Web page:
Pinealectomy dysregulates basal and glucose-stimulated insulin secretion (GSIS)

To estimate the functionality of pancreatic islets under the absence of melatonin, basal and glucose-stimulated insulin secretion assays were performed. In PINX group, a decrease of 63% in insulin secretion was observed at 2.8 mM glucose in comparison with CTL, and the inhibition of NOX by VAS2870 at this same basal condition promoted an increase in insulin secretion in both groups (Fig. 4A). Under 16.7 mM glucose (stimulated condition), pinealectomy caused an increase of 49% in insulin compared with CTL. Inhibition of NOX by VAS2870 at this glucose concentration, however, had no effect on insulin secretion (Fig. 4B).

Figure 4
Figure 4

PINX effect on static insulin secretion in pancreatic islets. Pancreatic islets were isolated and incubated for 60 min with 2.8 mM (A) and 16.7 mM (B) glucose and 20 µM VAS2870 (VAS), an inhibitor of NADPH oxidase. Results are presented as mean ± s.e.m. (n = 5). Two-way ANOVA, Bonferroni’s post hoc test. *P < 0.05. CTL, control; PINX, pinealectomy.

Citation: Journal of Endocrinology 231, 3; 10.1530/JOE-16-0259

Pinealectomy and antioxidant transcripts

To test whether antioxidant enzymes were changed due to pinealectomy, mRNA expression of Sod1, Gpx and Catalase was assessed by qPCR on control and PINX-isolated pancreatic islets. We observed a decrease in Sod1 (Fig. 5A) expression, but no differences in Gpx (Fig. 5B) and Catalase (Fig. 5C) gene expression were found between the two groups.

Figure 5
Figure 5

Analysis of mRNA expression of antioxidant enzymes in pancreatic islets. (A) Sod1, (B) Gpx and (C) Catalase gene expressions in islets obtained from pinealectomy (PINX) and control (CTL) animals after sacrifice. Results are presented as mean ± s.e.m. normalized by the housekeeping gene Rpl37a (n = 5). Student’s t-test, *P < 0.05.

Citation: Journal of Endocrinology 231, 3; 10.1530/JOE-16-0259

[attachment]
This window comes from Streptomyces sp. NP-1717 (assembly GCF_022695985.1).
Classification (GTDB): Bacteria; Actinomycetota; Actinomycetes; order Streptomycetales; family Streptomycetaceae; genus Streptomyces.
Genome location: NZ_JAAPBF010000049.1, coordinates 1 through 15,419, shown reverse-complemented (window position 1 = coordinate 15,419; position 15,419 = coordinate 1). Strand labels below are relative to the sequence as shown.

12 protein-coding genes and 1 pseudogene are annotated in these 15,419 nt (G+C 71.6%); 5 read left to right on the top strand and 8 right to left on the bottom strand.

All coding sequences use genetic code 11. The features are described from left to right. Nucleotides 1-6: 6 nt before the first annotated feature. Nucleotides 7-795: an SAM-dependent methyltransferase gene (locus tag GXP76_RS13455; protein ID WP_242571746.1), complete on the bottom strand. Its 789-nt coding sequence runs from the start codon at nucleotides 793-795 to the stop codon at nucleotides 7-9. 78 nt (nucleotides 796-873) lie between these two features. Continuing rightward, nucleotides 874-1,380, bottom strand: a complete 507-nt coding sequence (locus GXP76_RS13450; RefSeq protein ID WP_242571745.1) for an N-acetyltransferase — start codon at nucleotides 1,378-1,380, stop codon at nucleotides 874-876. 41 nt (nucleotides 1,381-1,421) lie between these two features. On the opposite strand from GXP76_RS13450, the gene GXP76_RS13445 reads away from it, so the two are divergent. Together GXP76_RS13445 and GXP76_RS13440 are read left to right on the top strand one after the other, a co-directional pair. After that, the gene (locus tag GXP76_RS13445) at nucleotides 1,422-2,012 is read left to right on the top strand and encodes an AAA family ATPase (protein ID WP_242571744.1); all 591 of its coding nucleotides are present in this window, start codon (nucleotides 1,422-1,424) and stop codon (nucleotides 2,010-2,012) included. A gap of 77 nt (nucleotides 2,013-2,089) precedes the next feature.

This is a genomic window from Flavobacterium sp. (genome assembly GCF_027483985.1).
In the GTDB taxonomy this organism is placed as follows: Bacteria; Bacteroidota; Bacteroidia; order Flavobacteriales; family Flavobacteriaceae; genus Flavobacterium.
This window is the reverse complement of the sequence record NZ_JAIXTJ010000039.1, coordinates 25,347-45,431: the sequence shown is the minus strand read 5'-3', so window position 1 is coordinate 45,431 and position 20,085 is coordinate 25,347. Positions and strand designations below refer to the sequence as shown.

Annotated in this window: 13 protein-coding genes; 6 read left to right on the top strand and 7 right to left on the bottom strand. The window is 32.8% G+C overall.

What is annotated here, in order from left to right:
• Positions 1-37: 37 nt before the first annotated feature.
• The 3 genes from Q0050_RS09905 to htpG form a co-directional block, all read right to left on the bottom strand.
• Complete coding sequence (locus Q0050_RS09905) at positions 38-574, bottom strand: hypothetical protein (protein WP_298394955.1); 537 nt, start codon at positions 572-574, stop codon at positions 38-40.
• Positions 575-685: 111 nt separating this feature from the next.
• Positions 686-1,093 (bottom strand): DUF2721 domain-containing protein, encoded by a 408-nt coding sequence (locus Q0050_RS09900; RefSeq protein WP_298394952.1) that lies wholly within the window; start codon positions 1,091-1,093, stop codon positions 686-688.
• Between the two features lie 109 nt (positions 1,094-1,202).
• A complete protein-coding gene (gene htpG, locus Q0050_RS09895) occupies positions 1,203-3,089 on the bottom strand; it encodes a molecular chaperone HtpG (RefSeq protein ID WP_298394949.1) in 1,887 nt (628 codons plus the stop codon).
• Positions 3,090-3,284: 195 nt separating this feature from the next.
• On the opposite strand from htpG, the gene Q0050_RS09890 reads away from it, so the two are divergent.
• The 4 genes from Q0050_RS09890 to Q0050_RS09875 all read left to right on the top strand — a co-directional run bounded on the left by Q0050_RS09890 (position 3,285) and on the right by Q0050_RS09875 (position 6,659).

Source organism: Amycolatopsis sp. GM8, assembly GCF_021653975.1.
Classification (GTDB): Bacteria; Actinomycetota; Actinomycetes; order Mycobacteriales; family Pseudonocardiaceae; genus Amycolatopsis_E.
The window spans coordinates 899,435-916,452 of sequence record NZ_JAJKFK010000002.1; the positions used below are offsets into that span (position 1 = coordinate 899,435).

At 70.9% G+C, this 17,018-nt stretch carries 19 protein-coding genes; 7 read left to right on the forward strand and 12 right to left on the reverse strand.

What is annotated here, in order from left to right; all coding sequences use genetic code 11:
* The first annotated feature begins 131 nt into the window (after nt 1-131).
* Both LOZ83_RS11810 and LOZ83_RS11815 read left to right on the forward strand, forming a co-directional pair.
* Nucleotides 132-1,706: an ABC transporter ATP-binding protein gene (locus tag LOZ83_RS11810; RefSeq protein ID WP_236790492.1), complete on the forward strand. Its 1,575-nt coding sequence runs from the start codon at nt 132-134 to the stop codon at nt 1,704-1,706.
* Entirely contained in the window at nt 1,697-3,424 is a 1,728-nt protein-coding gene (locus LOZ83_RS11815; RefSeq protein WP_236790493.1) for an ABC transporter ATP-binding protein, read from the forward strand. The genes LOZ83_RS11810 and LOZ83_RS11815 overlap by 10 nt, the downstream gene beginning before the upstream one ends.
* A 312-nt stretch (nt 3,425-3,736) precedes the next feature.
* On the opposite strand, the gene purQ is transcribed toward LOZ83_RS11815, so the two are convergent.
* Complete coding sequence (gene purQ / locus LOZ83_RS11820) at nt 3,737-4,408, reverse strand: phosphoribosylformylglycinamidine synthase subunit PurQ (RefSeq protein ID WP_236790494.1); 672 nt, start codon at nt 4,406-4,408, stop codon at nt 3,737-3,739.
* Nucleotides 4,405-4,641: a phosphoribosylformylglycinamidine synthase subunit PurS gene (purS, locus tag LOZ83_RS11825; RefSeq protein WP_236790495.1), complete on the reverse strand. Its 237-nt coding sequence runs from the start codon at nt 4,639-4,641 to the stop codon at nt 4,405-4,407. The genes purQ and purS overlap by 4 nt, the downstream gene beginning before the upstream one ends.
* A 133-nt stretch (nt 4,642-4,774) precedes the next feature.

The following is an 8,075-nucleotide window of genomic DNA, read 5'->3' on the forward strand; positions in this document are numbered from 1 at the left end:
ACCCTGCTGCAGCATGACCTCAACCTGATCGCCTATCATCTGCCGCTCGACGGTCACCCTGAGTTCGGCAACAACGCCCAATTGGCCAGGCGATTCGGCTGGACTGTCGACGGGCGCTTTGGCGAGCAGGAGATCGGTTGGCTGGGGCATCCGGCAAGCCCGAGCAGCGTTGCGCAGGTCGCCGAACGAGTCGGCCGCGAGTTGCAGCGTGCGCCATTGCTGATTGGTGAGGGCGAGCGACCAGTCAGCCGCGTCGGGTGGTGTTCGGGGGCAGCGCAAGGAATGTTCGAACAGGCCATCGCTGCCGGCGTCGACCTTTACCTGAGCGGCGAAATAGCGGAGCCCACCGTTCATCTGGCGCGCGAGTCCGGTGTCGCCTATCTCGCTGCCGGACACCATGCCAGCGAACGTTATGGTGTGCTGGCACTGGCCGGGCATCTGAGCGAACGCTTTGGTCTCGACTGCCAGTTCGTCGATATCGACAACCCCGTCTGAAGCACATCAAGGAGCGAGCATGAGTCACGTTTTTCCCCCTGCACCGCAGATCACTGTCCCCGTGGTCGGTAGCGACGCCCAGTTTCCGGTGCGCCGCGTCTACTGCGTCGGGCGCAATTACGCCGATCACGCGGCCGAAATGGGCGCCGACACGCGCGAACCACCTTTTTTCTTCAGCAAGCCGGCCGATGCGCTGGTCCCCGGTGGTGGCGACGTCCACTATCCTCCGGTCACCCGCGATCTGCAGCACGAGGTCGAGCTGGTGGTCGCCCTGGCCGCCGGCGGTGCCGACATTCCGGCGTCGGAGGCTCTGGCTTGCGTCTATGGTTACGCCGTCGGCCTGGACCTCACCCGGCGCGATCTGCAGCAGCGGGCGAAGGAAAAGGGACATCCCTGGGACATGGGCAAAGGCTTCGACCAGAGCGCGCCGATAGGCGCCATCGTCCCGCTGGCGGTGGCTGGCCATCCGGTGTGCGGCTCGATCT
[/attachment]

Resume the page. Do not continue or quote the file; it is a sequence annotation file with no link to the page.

Melatonin treatment decreases ROS content and p22phox subunit mRNA expression in pancreatic islets

Figure 6 shows the acute effect of melatonin treatment (100 ηM), NADPH oxidase inhibitor (VAS2870-20 µM) and their combination on superoxide content in pancreatic islets obtained from control animals at different glucose concentrations (2.8 and 16.7 mM). Under 2.8 mM of glucose, VAS2870 decreased 46%, melatonin 54% and the combination of melatonin and VAS2870 70% compared with baseline (Fig. 6A). Under 16.7 mM glucose, VAS2870, melatonin and the association of melatonin and VAS2870 induced a reduction of ROS content to 41, 36 and 73%, respectively. We next evaluated the expression of p22phox mRNA, a subunit of NADPH oxidase, after supplementation with melatonin. The challenge with melatonin promoted a significant reduction of p22phox mRNA expression under 2.8 and 16.7 mM glucose concentrations (Fig. 6C and D).

Figure 6
Figure 6

Melatonin effects on ROS content and p22phox mRNA expression in islets obtained from control animals. Mean fluorescence intensity by dihydroethidium (DHE) in isolated pancreatic islets after 60 min of incubation with 2.8 mM (A) and 16.7 mM (B) glucose, 20 µM VAS2870 (VAS) an inhibitor of NADPH oxidase and 100 ηM melatonin. (C) p22phox mRNA expression in 2.8 mM and (D) p22phox in 16.7 mM glucose and 100 ηM melatonin. Results are presented as mean ± s.e.m. (n = 5). Two-way ANOVA, Bonferroni’s post hoc test. (A) *P < 0.05 (B) *P < 0.05, @P < 0.05, (C) and (D) *P < 0.05.

Citation: Journal of Endocrinology 231, 3; 10.1530/JOE-16-0259

Melatonin treatment does not change basal insulin secretion and reduces glucose-stimulated insulin secretion (GSIS)

To verify the capacity of the pancreatic islets to secrete insulin after acute supplementation of melatonin, VAS2870 and the combination of melatonin and VAS2870, an insulin secretion assay was performed. The inhibition of NOX by VAS2870 induced a high insulin secretion at 2.8 mM glucose compared with that at 2.8 mM baseline, whereas melatonin treatment did not change the basal insulin secretion and the combination of VAS2870 and melatonin induced a greater insulin release at 2.8 mM glucose (Fig. 7A). Under 16.7 mM glucose, the challenge with melatonin promoted a significant reduction in glucose-stimulated insulin secretion. The VAS2870 group, as well as the combination of VAS2870 and melatonin, did not alter the insulin secretion at 16.7 mM glucose (Fig. 7B).